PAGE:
Making the transition
Versapack, Tuxedo Park, NY, has its own brand of retort pouches called the SCR® pouch, with a retort zipper from Zip Pack. It also has a sister company called United Packaging and Processing Systems that represents the Ferlo line of filling, sealing, and retort systems, manufactured in Spain. Anthony Catino, executive vice president of Versapack, says, “We have done this to address the need of manufacturers who want to go to a turnkey solution provider.”
Catino says that many current products in the home meal replacement (HMR) market suffer from overpackaging. “The product is typically in a tray with a cardboard sleeve and a film lidding,” he says. “Then inside is the roasted meat product inside a vacuum pouch. The packaging is way too much.” He says that a single printed pouch can replace all the other packaging.
For companies looking to move from cans to pouches, Catino says the formulation of the product will have to change. “Foods or meal solutions will have to be re-formulated for taste and texture,” he says. Water and salts are not lost in the retort cooking process, unlike other cooking methods. Also, because of the long shelf life, food extenders are not as necessary as they are in other foods.
Expanding on the idea of retort pouches, Tetra Pak developed a retortable carton in the 1990s. The carton, which received USDA compliance in 2002, is marketed by Tetra Recart of Vernon Hills, IL. Tetra Recart partnered with Austin, MN-based Hormel Foods to provide the packaging for chili. Unlike Esskay, which launched a new product with its creamed chipped beef, Hormel used the carton to replace 15-ounce steel cans in its existing Hormel and Stagg brands of chili.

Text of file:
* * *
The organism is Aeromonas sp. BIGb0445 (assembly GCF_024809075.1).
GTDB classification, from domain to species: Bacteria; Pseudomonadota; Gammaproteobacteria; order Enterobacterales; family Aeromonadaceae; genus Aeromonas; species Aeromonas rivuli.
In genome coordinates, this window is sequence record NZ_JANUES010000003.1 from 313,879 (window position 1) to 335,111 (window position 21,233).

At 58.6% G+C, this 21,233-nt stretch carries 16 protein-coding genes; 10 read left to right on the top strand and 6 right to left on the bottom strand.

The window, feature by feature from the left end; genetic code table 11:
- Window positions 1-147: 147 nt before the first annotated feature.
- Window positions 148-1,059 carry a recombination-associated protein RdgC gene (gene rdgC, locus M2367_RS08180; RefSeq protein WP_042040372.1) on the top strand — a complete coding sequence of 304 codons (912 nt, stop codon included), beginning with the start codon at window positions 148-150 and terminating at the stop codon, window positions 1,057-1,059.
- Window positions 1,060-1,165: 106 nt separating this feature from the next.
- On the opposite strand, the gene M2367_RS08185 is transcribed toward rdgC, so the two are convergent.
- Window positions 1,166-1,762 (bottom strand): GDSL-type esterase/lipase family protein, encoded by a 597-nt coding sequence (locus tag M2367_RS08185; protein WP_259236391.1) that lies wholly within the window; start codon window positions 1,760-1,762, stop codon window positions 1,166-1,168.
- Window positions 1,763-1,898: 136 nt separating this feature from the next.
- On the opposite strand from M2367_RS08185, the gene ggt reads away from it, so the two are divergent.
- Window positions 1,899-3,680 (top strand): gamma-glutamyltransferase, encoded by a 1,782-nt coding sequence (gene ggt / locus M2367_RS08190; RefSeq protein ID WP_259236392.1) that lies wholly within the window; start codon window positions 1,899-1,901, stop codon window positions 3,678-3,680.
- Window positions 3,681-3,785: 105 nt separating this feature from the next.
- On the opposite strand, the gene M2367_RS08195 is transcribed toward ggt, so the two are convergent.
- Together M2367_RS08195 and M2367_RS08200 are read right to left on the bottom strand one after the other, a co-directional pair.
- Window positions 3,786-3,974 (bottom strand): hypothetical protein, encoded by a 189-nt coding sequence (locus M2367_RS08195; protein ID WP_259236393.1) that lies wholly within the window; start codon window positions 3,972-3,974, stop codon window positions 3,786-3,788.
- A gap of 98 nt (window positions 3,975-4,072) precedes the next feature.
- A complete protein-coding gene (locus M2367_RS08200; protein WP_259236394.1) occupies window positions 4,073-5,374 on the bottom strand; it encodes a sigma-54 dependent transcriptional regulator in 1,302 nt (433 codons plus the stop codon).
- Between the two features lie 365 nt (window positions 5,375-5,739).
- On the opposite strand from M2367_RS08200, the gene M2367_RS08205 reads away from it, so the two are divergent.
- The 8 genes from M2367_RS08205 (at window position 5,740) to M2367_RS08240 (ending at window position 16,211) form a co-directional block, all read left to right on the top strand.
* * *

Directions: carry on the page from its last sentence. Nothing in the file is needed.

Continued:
“From a convenience standpoint, it has an easy-open feature to it, with a perforated opening on top, and it’s lightweight.” Steve Hellenschmidt, general manager of Tetra Recart, says of the cartons. “From a retailers’ standpoint, shelf density is a huge benefit. We can essentially fit three Tetra Recart packages in the same space that two fifteen-ounce #300 cans can fit in, so they’ve got a thirty-three percent minimum increase in shelf density.
“In addition to that,” he adds, “you have a package where the brand is always facing the consumer head-on. It’s got a very nice billboard effect.”
Bossar USA, Sarasota, FL, a supplier of horizontal form fill seal pouch equipment, offers a line of machinery that can fill and seal pouches at speeds of 20 to 200 pouches per minute, depending on the size of the pouch. The company has machines at work with various food items around the world, including tuna and soup. One co-packer is using the Bossar machines for chicken and baby food.
Roger Stainton, president of Bossar, says that pouches are becoming competitive now from a price point of view. “For a company that’s looking to get a product into a can or a pouch, they might prefer the pouch, not only for the marketing impact, but for the economics,” he says. “The pouch is becoming less expensive than the tin can.”
Stainton notes that for a company looking to move from canning its products to using retort pouches, there is an initial capitol investment, but there are advantages as well. “There are some savings on the materials. Also, you haven’t got to worry about labeling, as it’s all on one printed piece of film,” he concludes. NP